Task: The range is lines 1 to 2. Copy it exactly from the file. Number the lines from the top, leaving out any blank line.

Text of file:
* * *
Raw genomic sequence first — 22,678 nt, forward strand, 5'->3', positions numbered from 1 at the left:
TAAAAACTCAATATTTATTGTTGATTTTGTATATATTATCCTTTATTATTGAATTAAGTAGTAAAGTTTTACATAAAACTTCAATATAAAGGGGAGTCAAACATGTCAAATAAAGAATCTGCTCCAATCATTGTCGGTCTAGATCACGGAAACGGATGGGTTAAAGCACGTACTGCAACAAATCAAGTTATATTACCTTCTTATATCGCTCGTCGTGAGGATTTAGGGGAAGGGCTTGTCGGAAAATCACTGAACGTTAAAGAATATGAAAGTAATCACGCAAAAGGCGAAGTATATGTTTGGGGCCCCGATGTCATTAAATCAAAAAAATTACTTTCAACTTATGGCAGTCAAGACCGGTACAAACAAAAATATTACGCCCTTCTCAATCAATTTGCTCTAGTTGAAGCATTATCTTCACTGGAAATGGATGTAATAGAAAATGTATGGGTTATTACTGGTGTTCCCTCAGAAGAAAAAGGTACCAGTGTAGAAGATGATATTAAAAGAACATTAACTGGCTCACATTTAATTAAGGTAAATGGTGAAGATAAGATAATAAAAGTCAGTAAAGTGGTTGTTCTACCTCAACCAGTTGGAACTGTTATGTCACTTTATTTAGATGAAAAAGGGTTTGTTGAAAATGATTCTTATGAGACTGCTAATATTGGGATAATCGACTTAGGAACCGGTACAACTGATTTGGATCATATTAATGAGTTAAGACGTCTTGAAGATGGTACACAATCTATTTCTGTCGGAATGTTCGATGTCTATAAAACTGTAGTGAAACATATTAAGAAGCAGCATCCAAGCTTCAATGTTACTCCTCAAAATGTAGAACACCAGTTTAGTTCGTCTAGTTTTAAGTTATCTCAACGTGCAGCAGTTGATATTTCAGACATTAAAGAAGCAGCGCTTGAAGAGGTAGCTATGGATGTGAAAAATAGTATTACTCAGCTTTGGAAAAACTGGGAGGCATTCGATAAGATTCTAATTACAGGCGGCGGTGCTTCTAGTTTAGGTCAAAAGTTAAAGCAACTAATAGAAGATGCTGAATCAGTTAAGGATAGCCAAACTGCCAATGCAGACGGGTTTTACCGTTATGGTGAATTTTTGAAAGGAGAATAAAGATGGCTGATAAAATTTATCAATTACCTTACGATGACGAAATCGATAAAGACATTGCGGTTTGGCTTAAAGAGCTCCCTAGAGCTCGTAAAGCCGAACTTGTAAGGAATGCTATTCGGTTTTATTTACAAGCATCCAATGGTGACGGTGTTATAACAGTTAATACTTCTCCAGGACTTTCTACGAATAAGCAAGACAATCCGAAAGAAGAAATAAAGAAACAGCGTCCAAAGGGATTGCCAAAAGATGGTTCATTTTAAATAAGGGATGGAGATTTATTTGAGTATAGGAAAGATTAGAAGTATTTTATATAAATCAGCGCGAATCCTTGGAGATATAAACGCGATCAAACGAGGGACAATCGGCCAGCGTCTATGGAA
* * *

Raw genomic sequence first — 22,678 nt, forward strand, 5'->3', positions numbered from 1 at the left:
TAAAAACTCAATATTTATTGTTGATTTTGTATATATTATCCTTTATTATTGAATTAAGTAGTAAAGTTTTACATAAAACTTCAATATAAAGGGGAGTCAAACATGTCAAATAAAGAATCTGCTCCAATCATTGTCGGTCTAGATCACGGAAACGGATGGGTTAAAGCACGTACTGCAACAAATCAAGTTATATTACCTTCTTATATCGCTCGTCGTGAGGATTTAGGGGAAGGGCTTGTCGGAAAATCACTGAACGTTAAAGAATATGAAAGTAATCACGCAAAAGGCGAAGTATATGTTTGGGGCCCCGATGTCATTAAATCAAAAAAATTACTTTCAACTTATGGCAGTCAAGACCGGTACAAACAAAAATATTACGCCCTTCTCAATCAATTTGCTCTAGTTGAAGCATTATCTTCACTGGAAATGGATGTAATAGAAAATGTATGGGTTATTACTGGTGTTCCCTCAGAAGAAAAAGGTACCAGTGTAGAAGATGATATTAAAAGAACATTAACTGGCTCACATTTAATTAAGGTAAATGGTGAAGATAAGATAATAAAAGTCAGTAAAGTGGTTGTTCTACCTCAACCAGTTGGAACTGTTATGTCACTTTATTTAGATGAAAAAGGGTTTGTTGAAAATGATTCTTATGAGACTGCTAATATTGGGATAATCGACTTAGGAACCGGTACAACTGATTTGGATCATATTAATGAGTTAAGACGTCTTGAAGATGGTACACAATCTATTTCTGTCGGAATGTTCGATGTCTATAAAACTGTAGTGAAACATATTAAGAAGCAGCATCCAAGCTTCAATGTTACTCCTCAAAATGTAGAACACCAGTTTAGTTCGTCTAGTTTTAAGTTATCTCAACGTGCAGCAGTTGATATTTCAGACATTAAAGAAGCAGCGCTTGAAGAGGTAGCTATGGATGTGAAAAATAGTATTACTCAGCTTTGGAAAAACTGGGAGGCATTCGATAAGATTCTAATTACAGGCGGCGGTGCTTCTAGTTTAGGTCAAAAGTTAAAGCAACTAATAGAAGATGCTGAATCAGTTAAGGATAGCCAAACTGCCAATGCAGACGGGTTTTACCGTTATGGTGAATTTTTGAAAGGAGAATAAAGATGGCTGATAAAATTTATCAATTACCTTACGATGACGAAATCGATAAAGACATTGCGGTTTGGCTTAAAGAGCTCCCTAGAGCTCGTAAAGCCGAACTTGTAAGGAATGCTATTCGGTTTTATTTACAAGCATCCAATGGTGACGGTGTTATAACAGTTAATACTTCTCCAGGACTTTCTACGAATAAGCAAGACAATCCGAAAGAAGAAATAAAGAAACAGCGTCCAAAGGGATTGCCAAAAGATGGTTCATTTTAAATAAGGGATGGAGATTTATTTGAGTATAGGAAAGATTAGAAGTATTTTATATAAATCAGCGCGAATCCTTGGAGATATAAACGCGATCAAACGAGGGACAATCGGCCAGCGTCTATGGAA